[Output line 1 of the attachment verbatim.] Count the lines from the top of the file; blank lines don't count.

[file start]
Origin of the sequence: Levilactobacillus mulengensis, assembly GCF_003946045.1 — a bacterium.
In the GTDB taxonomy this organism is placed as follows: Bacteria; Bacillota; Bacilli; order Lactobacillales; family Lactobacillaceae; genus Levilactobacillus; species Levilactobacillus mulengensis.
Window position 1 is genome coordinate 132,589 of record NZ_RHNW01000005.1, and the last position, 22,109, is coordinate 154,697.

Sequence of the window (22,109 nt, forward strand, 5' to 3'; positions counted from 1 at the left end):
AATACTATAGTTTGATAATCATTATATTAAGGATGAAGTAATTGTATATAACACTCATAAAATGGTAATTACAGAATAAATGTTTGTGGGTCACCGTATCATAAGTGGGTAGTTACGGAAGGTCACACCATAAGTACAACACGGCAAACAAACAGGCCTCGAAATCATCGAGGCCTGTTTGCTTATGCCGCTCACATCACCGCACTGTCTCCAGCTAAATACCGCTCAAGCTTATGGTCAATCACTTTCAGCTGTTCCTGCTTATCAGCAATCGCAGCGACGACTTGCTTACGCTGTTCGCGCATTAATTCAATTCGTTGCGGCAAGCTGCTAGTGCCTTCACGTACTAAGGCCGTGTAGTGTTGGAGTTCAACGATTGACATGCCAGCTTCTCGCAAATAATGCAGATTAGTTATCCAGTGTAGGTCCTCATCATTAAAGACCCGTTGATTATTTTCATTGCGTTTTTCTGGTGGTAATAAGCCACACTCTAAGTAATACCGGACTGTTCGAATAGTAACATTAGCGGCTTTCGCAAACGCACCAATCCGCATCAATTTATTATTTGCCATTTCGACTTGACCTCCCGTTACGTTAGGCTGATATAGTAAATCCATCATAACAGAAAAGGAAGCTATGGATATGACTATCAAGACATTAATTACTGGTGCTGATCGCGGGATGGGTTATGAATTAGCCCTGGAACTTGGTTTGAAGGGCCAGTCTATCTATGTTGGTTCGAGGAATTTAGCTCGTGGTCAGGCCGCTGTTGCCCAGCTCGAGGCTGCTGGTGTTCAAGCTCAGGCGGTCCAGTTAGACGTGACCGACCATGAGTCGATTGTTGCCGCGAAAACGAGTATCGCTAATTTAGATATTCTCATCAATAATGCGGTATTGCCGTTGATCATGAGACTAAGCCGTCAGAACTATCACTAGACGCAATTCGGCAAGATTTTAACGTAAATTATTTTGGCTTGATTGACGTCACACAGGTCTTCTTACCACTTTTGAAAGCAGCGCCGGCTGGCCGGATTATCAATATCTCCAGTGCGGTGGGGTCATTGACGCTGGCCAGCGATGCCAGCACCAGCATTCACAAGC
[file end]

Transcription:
Origin of the sequence: Levilactobacillus mulengensis, assembly GCF_003946045.1 — a bacterium.